July 12 - Life is Good and Enjoying My Quest

I had a fun trip to Córdoba this week for zone conference and to meet President Salas, his wife, and fourteen year old son (they are from Buenos Aires). We got on a bus at four in the morning and arrived for a zone conference combined with three other zones. I was able to see Elder Frias, Elder Pacheco, and Elder Bushnell, along with lots of other friends I have made thus far in my quest. The first picture I have attached is the bus terminal in Córdoba. It is always full of people, but this night was even worse. We were in the big city on Thursday July 8. Friday July 9 is their independence day, so it was how I imagine an airport would be the day before a big holiday. The bus we usually take had every bus full till 9:30 the following morning. Luckily after a good search we found a ghetto bus with four seats leaving that night at 11:30, so we didn't have to stay the night in the bus terminal. The second picture is in front of one of the main Catholic chapels in downtown Córdoba.
Life is good. We're working hard, having fun. Definitely enjoying my quest, as I hope you are.

Take care stay awesome chao,


July 5 - Gaining Testimonies

Alright so I have a couple things to report on for my week. First off, Beatriz (an investigator of nine months) has a baptismal date for the 24th of July. Important day for our church, our family, and now Beatriz. Not only Beatriz, however. Similar to my little brother Tate, a young woman in the ward brought a friend to church several months ago. The friend really enjoyed it, but felt scared to join or ever really participate, or listen to the missionary lessons, but she liked church and us and the BoM. Well, her mother (Beatriz) is a good mother and wanted to know what her daughter was doing with the church and how the church was. Well she started listening to the missionaries and slowly has been coming to church and gaining a testimony of all these things, well we asked her to be baptized this week and she accepted, then following the Spirit we invited the daughter in to tell her the good news and we could see she was happy for her mother so in the moment we invited the daughter too and she accepted because of her mother's example and she knew she have the support of not only her friend but of her mother. Super awesome day!

Good story number two for the week. My area is geographically ginormous. I cover Villa Dolores and almost everything between it and Córdoba. We have some members that live about 45 minutes away in a town called Cura Brochero who really want us to work with them to help Cura Brochero strengthen the members, create new members, and eventually form a branch. Well when someone wants to work with us we can't say no, so Elder Flaherty and I journeyed out to Cure Brochero for a day and worked with this awesome family and a member (Mateo) from Córdoba. Mateo served a mission in Costa Rica and recently returned. Before serving he tried to do missionary work in Brochero by himself. Well as we started worked we prayed and he had a specific house come to his mind so we went to this house. Three years ago he knocked a door that nobody answered, but it had an open window. He placed the BoM inside the window and left not thinking much of it. When we found and knocked the house a woman came out with a smile and asked if we were the people who left a Book of Mormon inside her window. Mateo responded yes and said he assumed someone had been sleeping and didn't answer the door. She said she had been at work but left the window open for the cat and when she came home she found the book and started reading it. She loves it and thanked us for giving it to her and for coming back (even if it took three years). Well we are going back to see her again with Mateo and I am super excited! I also am meeting my new Mission President this Thursday. Should be fun!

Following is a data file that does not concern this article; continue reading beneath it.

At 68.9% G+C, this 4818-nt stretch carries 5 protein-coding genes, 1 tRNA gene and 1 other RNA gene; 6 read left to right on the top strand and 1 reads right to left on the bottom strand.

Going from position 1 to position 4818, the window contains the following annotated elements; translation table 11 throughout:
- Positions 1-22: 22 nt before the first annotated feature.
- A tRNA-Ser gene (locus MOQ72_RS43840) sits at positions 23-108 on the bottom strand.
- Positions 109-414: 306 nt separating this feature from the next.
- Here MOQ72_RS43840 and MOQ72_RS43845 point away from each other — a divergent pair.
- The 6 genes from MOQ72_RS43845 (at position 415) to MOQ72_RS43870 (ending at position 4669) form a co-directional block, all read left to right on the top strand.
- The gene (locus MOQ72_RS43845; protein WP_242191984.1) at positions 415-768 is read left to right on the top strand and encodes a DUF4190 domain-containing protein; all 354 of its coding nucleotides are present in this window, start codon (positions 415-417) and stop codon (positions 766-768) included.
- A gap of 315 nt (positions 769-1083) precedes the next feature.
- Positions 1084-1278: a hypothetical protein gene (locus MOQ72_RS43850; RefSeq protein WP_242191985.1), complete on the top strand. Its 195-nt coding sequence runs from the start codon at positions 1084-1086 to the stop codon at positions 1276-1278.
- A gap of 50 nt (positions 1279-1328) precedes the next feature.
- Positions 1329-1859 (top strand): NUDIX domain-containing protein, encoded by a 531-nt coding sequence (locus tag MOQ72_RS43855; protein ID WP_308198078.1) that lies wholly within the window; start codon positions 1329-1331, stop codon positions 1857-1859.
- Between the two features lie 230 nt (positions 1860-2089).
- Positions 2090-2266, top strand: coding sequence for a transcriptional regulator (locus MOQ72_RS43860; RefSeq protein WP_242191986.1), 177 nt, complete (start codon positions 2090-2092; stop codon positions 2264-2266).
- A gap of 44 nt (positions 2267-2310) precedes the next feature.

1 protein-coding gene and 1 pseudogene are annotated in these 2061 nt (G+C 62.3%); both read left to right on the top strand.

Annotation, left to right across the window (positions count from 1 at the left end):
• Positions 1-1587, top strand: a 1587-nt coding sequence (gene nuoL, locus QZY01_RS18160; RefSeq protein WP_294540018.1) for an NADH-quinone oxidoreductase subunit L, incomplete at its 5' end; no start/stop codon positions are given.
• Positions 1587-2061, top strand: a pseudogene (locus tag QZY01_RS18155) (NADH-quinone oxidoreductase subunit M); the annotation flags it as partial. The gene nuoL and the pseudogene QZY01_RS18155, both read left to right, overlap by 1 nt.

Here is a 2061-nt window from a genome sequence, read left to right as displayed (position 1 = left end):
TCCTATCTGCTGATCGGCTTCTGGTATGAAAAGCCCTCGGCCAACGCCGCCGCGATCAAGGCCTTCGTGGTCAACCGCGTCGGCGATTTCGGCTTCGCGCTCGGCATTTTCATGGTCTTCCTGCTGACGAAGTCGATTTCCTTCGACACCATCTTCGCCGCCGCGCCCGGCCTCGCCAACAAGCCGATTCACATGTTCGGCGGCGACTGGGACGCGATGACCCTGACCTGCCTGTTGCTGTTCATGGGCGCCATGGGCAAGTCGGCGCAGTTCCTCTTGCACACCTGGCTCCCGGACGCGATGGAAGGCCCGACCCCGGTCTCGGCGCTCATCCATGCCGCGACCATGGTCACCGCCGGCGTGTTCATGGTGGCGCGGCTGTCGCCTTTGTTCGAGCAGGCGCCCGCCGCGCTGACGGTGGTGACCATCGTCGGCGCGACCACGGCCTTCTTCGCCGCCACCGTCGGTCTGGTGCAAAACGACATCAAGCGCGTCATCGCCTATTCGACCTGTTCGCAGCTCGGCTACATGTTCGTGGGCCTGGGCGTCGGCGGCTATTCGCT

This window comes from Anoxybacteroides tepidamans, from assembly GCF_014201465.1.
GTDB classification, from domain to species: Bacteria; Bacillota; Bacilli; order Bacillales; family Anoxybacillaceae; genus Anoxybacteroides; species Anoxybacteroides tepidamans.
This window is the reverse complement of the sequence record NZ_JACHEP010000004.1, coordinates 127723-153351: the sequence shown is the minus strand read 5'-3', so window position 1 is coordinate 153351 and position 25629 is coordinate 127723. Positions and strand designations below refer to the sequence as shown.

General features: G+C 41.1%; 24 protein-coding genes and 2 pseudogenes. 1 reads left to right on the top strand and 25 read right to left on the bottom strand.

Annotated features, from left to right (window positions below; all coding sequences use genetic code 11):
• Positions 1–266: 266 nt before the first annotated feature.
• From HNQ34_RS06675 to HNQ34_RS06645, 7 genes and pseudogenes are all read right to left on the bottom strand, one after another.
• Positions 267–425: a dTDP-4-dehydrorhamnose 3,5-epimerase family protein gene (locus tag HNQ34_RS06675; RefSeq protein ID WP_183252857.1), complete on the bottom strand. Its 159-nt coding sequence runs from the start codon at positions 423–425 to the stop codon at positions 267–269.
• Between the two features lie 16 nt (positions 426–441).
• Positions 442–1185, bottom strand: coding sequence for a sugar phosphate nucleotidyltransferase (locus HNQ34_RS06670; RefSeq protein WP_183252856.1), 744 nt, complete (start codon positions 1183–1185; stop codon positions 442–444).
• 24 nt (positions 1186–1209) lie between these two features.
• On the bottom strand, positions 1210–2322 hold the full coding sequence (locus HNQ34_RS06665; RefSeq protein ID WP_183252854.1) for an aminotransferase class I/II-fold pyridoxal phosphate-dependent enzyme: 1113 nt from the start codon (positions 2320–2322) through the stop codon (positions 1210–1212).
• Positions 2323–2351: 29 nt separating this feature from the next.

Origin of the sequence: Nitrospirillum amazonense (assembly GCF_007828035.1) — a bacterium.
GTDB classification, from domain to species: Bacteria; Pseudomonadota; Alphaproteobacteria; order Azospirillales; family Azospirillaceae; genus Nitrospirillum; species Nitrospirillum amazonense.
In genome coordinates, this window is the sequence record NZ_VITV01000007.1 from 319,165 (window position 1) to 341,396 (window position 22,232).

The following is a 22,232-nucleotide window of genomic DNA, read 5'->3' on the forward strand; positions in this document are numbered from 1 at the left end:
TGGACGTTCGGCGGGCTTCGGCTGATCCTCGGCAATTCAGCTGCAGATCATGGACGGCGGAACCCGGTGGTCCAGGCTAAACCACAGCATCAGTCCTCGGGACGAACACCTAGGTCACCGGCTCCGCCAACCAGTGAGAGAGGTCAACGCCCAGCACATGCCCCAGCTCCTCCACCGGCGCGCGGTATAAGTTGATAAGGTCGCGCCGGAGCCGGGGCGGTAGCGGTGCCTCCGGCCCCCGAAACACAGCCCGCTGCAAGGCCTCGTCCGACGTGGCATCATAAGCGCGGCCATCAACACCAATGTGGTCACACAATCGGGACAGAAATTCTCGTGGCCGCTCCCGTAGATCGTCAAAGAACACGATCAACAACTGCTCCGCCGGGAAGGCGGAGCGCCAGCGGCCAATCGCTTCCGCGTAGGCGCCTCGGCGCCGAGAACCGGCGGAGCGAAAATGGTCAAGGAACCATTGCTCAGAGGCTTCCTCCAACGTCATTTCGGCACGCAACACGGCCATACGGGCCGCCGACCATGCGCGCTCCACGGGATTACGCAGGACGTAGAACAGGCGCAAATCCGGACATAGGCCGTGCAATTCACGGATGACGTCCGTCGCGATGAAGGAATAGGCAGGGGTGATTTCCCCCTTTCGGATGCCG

Love you, enjoy your week,


Tuesday, June 29, 2010

Happy One Year w/o Me In Your Presence

Happy One Year without me in your presence. Can you handle another?
I did not expect it to go so quickly. I think I am half done and it makes me want to work even harder. I only have 370ish days to devote all my time to this work and there is soo much work to do!

Well Elder Flaherty and I had a super good week. We found some people, three investigators came to church and there was just good things going on all week! I saw President and Hermana Olsen for the last time. Saturday evening the Villa Dolores branch had an activity filled with ping pong, empanadas, monkey in the middle, coca (coke), do you love your neighbor, and a surprise song from our branch president and a member for our departing president and wife. President Salas, Hermana Salas, and their fourteen year old son arrive the 29th and President and Hermana Olsen leave the 30th. It is really weird to think they are gone. They have helped me learn and grow in these nine months together, and seeing them for the last time was sad, but President Olsen gave Elder Flaherty and I some really good advice towards the mission and one of our investigators who came to the party, but I took it more as life advice. They are two awesome people. However, I am also anxious for President Salas to come. He has the same authority and same calling and same objective and same Spirit, so it shouldn't be too different. It's sad and exciting at the same time, this change.